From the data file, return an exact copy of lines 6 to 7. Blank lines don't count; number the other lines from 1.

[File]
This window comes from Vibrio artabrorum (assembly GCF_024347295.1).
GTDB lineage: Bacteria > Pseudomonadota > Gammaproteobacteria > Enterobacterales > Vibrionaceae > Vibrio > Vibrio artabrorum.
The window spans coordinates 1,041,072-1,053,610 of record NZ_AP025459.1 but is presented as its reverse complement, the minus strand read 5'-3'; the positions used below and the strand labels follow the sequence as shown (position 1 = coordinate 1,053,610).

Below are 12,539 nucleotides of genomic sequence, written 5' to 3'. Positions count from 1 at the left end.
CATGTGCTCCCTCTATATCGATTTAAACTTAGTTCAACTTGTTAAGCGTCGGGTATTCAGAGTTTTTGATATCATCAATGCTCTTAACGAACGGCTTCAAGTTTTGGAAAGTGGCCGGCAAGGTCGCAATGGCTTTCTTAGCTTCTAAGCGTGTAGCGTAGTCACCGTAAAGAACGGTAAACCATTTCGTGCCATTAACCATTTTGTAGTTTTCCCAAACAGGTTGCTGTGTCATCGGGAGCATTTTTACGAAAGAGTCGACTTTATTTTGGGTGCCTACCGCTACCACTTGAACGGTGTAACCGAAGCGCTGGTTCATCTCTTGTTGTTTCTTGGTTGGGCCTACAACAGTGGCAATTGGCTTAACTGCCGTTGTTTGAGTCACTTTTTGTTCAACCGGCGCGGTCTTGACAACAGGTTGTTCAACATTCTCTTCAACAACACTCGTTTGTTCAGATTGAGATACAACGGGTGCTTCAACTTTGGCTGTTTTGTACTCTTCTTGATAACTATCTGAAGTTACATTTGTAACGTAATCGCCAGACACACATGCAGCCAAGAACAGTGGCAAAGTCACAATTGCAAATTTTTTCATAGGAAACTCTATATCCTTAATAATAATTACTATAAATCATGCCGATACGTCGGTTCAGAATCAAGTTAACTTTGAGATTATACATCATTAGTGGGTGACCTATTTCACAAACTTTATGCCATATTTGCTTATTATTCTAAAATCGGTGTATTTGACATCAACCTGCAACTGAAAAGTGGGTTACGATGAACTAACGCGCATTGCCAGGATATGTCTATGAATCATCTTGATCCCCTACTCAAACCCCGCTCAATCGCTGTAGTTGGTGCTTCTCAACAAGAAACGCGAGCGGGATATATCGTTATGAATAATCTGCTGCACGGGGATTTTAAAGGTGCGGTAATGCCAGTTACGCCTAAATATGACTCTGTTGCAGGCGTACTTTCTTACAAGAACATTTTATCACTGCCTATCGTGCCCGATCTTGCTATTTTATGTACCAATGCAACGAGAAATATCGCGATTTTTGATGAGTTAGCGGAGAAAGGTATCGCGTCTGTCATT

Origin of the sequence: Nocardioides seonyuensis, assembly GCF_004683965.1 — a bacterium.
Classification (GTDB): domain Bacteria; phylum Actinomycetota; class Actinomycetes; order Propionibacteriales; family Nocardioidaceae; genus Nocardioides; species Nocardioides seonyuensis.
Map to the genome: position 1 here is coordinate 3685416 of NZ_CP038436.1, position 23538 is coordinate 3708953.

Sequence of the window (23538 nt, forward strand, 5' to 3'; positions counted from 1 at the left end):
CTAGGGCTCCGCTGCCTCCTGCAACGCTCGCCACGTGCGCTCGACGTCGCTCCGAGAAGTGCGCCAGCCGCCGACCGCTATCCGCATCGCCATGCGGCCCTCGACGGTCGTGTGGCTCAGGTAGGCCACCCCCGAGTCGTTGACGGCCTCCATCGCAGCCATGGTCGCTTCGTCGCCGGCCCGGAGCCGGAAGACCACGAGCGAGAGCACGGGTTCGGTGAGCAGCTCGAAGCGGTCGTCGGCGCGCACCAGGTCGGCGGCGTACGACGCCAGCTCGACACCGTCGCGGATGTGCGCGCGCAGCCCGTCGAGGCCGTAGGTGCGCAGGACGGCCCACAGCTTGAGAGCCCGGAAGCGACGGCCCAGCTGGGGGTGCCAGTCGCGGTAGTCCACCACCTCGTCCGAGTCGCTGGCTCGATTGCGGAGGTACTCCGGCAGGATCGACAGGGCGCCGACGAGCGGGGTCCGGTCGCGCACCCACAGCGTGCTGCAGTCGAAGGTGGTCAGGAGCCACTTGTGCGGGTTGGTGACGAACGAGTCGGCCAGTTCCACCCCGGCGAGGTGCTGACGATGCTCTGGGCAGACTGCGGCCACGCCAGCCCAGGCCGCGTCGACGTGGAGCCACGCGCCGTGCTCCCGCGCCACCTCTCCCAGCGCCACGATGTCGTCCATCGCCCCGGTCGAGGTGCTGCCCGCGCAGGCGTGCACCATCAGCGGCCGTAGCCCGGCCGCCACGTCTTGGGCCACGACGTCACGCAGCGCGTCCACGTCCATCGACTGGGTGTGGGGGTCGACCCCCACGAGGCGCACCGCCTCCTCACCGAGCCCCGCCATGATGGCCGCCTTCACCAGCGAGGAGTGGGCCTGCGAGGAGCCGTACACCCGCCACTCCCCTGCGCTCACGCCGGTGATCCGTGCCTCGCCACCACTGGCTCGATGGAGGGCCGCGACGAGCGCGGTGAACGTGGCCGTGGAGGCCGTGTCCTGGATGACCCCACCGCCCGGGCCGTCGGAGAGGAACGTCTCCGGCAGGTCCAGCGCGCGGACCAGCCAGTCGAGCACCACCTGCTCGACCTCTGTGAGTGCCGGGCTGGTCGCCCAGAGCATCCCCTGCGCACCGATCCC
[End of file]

Origin of the sequence: Nocardioides seonyuensis, assembly GCF_004683965.1 — a bacterium.
Classification (GTDB): domain Bacteria; phylum Actinomycetota; class Actinomycetes; order Propionibacteriales; family Nocardioidaceae; genus Nocardioides; species Nocardioides seonyuensis.